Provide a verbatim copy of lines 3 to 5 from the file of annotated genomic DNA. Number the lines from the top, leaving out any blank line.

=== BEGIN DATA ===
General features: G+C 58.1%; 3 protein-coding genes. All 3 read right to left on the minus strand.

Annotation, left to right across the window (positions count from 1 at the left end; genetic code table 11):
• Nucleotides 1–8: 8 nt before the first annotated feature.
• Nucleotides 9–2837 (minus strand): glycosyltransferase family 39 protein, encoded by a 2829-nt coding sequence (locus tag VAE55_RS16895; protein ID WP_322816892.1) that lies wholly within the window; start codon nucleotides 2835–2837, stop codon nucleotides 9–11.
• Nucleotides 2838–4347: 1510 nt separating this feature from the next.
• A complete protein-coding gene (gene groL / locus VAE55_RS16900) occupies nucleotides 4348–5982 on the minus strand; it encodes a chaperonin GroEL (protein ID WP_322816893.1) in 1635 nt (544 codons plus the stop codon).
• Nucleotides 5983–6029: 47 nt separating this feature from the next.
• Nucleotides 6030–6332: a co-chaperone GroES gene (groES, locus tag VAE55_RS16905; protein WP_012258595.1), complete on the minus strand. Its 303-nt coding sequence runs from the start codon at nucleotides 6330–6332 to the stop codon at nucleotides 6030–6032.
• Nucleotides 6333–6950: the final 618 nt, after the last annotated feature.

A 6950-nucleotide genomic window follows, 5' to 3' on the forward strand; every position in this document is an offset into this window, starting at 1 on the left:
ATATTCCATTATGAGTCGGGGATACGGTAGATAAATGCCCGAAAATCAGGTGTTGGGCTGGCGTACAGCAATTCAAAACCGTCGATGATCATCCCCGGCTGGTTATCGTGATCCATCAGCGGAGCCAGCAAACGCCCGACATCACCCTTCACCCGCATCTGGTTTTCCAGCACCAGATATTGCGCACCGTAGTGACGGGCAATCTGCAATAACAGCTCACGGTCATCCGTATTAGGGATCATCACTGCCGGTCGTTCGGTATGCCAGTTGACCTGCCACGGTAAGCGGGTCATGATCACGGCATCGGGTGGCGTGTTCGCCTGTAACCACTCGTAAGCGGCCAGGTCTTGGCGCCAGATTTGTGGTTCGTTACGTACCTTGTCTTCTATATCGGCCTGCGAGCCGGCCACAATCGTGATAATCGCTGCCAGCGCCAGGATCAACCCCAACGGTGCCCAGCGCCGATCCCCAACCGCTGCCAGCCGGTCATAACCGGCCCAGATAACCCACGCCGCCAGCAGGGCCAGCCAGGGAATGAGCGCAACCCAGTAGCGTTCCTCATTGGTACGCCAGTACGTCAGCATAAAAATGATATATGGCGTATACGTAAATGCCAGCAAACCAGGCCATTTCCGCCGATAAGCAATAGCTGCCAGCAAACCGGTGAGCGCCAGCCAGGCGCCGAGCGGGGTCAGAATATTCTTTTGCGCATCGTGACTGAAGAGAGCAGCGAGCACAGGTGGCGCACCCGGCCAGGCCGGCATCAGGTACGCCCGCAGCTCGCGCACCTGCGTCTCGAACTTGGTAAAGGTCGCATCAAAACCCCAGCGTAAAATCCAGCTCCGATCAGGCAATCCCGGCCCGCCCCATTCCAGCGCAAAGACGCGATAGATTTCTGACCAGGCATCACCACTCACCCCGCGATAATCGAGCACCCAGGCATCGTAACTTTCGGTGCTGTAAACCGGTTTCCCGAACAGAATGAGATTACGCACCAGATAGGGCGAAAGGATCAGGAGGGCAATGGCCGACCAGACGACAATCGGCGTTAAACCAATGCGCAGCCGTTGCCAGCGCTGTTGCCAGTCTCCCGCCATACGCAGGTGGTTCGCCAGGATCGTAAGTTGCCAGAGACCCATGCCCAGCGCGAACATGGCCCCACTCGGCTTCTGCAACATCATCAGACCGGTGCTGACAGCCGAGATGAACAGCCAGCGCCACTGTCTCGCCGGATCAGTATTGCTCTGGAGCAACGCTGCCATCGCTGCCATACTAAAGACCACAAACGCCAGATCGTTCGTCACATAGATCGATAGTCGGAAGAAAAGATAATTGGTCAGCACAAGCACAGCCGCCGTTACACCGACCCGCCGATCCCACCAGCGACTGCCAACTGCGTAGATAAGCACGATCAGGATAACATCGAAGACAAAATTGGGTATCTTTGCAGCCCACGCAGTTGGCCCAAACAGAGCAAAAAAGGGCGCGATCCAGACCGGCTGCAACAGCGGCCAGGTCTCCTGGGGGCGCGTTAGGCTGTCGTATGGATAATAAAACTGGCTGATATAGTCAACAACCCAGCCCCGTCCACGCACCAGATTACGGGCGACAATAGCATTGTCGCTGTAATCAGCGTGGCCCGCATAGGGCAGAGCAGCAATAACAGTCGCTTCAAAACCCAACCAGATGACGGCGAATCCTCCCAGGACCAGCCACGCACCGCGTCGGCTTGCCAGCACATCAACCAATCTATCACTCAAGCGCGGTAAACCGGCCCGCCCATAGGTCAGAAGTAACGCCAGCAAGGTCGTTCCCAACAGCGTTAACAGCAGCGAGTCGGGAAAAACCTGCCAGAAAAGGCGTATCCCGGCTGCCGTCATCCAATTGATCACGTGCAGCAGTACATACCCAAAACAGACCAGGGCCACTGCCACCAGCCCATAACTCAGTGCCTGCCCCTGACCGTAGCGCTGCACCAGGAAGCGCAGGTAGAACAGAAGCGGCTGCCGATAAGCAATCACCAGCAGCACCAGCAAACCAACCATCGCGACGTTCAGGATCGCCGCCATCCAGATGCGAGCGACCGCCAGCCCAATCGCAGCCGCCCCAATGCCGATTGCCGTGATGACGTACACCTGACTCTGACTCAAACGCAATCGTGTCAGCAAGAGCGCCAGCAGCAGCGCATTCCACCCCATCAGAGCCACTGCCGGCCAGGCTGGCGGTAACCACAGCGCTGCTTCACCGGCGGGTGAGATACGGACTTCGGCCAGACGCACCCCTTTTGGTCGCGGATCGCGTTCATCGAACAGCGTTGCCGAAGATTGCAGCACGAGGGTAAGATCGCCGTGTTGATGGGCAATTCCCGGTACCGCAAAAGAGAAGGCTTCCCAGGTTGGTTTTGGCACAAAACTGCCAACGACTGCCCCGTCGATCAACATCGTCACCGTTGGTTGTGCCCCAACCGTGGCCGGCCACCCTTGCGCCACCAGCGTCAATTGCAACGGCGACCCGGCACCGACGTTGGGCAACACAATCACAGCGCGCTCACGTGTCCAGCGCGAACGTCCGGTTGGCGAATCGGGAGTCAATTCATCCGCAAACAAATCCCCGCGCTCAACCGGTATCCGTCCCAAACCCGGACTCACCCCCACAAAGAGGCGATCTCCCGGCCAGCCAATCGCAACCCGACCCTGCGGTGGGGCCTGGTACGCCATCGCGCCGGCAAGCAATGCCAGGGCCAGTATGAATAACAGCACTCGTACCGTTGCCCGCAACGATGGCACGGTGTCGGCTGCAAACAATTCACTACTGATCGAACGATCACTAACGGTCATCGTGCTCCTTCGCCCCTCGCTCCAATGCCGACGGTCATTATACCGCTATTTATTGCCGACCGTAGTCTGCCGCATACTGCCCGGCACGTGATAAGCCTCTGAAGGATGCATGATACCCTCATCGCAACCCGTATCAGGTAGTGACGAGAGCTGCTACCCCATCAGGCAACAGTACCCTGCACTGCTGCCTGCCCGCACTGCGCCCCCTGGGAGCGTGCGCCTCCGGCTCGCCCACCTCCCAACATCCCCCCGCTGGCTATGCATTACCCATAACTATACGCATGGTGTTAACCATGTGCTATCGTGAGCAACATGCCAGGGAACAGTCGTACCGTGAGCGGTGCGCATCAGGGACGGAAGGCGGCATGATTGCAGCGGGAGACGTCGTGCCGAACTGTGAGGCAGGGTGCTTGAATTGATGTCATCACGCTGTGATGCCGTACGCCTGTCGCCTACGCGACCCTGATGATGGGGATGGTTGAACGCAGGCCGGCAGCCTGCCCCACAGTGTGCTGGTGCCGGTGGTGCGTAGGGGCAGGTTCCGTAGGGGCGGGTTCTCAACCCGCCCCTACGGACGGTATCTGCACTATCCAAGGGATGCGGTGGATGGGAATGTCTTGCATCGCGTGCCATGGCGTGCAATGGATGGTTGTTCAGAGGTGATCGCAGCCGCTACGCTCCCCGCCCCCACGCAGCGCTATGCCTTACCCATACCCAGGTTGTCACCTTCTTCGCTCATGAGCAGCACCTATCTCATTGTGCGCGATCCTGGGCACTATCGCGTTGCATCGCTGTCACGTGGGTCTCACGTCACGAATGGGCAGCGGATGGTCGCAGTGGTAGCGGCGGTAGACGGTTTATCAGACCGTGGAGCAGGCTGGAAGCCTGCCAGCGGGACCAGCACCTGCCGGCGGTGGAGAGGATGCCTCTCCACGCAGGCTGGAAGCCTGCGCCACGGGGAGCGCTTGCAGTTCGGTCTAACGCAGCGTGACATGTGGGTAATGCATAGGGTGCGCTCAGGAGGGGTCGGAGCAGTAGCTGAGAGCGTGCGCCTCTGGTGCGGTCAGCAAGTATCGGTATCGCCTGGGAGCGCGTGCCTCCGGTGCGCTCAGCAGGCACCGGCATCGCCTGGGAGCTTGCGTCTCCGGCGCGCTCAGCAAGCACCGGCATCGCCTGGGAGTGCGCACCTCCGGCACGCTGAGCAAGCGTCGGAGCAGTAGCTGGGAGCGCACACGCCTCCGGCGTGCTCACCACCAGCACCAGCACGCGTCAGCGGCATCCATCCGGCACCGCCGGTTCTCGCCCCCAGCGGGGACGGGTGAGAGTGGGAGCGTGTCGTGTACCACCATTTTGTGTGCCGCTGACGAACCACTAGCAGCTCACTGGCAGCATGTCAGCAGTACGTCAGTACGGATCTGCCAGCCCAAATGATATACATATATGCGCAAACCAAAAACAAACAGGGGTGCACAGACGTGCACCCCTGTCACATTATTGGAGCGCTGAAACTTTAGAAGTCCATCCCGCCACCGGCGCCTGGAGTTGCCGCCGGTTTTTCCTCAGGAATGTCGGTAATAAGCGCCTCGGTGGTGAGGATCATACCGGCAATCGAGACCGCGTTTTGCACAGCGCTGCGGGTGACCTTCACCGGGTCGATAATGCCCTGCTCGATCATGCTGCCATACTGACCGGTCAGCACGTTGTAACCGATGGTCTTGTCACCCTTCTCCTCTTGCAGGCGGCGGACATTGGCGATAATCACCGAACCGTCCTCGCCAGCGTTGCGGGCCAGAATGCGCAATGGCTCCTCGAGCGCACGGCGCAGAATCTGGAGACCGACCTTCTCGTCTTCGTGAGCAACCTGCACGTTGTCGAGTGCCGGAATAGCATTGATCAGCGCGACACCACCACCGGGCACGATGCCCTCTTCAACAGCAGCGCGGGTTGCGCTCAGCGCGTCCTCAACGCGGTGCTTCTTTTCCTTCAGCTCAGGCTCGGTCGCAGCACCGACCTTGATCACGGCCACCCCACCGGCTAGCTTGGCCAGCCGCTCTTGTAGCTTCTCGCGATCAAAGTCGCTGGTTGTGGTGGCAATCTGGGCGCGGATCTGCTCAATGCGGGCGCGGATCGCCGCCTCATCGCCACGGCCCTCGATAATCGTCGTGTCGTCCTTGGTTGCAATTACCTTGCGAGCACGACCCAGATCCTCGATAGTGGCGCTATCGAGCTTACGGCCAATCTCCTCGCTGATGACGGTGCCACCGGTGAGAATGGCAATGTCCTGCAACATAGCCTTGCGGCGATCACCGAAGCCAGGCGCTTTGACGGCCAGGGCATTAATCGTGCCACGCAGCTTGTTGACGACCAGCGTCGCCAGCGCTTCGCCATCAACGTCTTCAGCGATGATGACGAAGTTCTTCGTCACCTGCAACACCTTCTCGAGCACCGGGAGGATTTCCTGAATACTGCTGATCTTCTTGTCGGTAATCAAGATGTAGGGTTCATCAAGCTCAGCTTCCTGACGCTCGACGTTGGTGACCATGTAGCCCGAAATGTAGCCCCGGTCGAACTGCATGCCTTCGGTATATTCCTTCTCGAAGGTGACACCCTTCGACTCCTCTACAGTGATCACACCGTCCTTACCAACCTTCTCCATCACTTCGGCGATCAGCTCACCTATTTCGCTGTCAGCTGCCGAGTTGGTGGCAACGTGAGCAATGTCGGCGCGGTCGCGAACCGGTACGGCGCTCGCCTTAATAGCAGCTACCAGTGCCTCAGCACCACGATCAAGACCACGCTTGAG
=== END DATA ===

• Nucleotides 1–8: 8 nt before the first annotated feature.
• Nucleotides 9–2837 (minus strand): glycosyltransferase family 39 protein, encoded by a 2829-nt coding sequence (locus tag VAE55_RS16895; protein ID WP_322816892.1) that lies wholly within the window; start codon nucleotides 2835–2837, stop codon nucleotides 9–11.
• Nucleotides 2838–4347: 1510 nt separating this feature from the next.